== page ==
One of the best features in Tensoft SemiOps is multi-currency procurement. In SemiOps, there are two forms of currency – functional and procurement. The functional currency is the currency that SemiOps uses for costing, variances, and valuing inventory. The procurement currency is the currency that you use when you procure or purchase through the Purchase Orders (PO) or Product Releases (PR).
You can set up the functional currency in your standard cost and usually it is in US dollars. Hence, everything that is valued in the standard cost setup will be in USD.
In the screenshot below, you can see that the FAB wafer has a standard cost of $1,291. If you are procuring this wafer or paying the PO to TSMC in a different currency that is not US dollars, then you will need to convert this standard cost to match the cost in US dollars. Let’s say we have a quote for this part for €1,175 euros. If you want to reflect your standard cost as closely as possible as €1,175, you will need to convert that in your standard cost in USD. In the system, you can setup that the wafer part is 1,175 times the conversion rate of USD to Euros – use the exchange rate of 1.09 USD/Euro. This will give you a translated standard cost of $1,291.
You can see that the currency is in Euros in the screenshot below, which is showing the unit price in euros. It also shows the conversion to USD at $1291. And so, the standard cost matches the amount in euros converted to dollars.
In this case, standard cost is set up with the conversion rate at 1.0989. As you know, the fluctuations with the Euro can be quite drastic. If needed, you can change the exchange rate in your quote itself to adjust for current exchange rate changes and find the FX variance. For example: If the exchange rate is 1.05 at the time of using this specific quote in the future, you can manually adjust the exchange rate and use it. After you update the rate, you’ll notice that the translated price has been updated to €1233.75.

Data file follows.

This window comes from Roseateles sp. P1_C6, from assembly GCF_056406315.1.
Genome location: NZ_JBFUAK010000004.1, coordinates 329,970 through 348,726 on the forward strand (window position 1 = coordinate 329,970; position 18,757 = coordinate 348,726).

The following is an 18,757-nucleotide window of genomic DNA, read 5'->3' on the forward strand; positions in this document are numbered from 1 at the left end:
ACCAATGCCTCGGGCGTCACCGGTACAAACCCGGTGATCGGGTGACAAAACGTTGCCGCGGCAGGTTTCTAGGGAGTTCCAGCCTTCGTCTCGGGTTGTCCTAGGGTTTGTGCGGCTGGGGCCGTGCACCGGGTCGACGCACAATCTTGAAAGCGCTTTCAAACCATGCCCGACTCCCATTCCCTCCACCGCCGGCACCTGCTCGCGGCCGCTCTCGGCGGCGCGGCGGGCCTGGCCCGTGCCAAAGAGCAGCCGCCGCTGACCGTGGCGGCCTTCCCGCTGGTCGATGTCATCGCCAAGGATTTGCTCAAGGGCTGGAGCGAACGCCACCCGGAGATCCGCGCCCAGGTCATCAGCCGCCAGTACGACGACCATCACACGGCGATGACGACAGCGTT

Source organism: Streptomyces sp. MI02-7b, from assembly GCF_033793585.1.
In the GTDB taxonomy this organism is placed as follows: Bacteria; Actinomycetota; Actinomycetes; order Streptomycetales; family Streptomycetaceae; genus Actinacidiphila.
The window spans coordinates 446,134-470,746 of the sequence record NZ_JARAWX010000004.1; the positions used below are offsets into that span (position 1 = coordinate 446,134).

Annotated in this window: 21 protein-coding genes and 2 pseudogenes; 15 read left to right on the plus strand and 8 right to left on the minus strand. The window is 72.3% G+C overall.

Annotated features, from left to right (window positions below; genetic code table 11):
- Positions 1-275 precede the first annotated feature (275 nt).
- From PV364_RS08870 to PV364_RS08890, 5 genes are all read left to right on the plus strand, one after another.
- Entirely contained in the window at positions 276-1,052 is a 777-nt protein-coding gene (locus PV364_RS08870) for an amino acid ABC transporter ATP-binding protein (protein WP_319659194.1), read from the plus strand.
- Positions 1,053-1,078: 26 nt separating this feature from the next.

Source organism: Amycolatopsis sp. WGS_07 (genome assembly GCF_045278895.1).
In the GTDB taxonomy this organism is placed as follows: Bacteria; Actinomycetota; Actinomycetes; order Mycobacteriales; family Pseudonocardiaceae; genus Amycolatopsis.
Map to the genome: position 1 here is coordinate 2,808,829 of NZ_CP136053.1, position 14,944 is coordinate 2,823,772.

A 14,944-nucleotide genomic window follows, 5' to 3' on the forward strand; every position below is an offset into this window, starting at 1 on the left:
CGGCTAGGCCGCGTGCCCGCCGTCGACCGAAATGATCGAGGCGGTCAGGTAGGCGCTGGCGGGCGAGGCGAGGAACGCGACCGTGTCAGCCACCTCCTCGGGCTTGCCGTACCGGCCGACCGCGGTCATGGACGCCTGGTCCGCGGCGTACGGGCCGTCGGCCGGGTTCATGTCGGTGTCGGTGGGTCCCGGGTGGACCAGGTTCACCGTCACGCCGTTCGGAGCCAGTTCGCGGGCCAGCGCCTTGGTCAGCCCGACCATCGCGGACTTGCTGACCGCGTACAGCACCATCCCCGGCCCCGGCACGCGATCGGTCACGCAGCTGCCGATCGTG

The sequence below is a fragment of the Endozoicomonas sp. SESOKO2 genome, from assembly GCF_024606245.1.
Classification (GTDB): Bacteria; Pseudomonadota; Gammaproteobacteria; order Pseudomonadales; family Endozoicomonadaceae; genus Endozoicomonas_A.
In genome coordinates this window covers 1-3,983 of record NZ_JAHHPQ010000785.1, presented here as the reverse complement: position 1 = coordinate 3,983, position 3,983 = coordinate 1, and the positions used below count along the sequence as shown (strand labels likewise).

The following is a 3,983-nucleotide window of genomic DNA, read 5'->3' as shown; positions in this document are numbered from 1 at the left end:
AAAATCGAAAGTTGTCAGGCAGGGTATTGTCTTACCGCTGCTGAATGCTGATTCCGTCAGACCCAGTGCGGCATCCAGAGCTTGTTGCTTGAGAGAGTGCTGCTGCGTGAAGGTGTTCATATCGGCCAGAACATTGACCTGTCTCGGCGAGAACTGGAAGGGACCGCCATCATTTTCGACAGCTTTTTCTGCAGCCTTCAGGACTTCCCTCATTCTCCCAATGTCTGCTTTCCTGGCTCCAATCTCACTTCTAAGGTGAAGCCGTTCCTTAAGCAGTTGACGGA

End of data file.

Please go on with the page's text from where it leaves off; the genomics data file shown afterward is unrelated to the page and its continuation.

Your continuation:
When you create a receipt for this part, it will show a difference between that PO price versus the standard cost price. The difference between the two exchange rates (the price you paid versus the standard cost) is captured from the PPV PO variance.
The currency variance is captured at the time of receipt as well as when you do the actual invoicing for the receipt.
To view the variance captured at the time of receipt, create a new PR with the same wafer. In the example below, we purchased 1 unit to make the calculation look easier. The screenshot below is of the new PR, and you can see that the PO quote is using euros and is currently set up with an exchange rate of 1.05. Change the release status to ‘Released’ and save it. Now create a receipt against it.
In the receipt report, you can see that the procurement currency is in Euros and so the procurement unit cost is €1,175. The functional currency is USD. With the exchange rate of 1.05, the Functional Unit Cost is $1,233.
So, you paid $1,233, but you expected to pay the standard cost of $1,291. If you go ahead and calculate the cost variance in SemiOps, it is – $57.25. This difference represents the difference in the exchange rates used for the standard cost and the exchange rate used in your PO quote. The ‘Variance X the number of units purchased’ is the Variance Total. This is how exchange rate variances are calculated and captured through the PO variance.